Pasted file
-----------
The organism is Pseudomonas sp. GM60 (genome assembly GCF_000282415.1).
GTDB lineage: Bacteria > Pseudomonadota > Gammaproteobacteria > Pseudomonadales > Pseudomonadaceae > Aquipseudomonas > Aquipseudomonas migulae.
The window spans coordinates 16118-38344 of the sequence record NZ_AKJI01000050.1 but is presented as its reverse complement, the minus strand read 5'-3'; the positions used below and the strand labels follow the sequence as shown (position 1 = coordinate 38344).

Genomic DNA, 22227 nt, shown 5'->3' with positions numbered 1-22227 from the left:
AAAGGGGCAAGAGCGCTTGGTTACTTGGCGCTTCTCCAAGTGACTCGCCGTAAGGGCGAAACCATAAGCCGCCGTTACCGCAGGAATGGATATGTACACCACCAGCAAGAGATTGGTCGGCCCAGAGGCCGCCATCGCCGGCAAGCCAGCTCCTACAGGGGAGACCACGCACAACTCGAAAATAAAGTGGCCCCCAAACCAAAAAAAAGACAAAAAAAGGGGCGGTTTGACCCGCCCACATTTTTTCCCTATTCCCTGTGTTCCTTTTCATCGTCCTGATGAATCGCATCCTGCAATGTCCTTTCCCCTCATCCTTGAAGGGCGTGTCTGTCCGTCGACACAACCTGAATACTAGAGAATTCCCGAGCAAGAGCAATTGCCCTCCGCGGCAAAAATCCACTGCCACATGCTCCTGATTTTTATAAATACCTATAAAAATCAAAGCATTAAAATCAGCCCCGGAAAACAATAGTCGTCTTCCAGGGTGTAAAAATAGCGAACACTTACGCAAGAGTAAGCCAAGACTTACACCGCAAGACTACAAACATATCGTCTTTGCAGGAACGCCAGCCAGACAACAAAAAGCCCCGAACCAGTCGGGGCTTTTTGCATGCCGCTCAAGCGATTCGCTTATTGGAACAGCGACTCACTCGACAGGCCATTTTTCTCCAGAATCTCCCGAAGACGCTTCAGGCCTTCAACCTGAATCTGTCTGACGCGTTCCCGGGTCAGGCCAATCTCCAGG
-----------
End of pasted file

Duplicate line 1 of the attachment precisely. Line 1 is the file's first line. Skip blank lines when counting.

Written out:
The organism is Pseudomonas sp. GM60 (genome assembly GCF_000282415.1).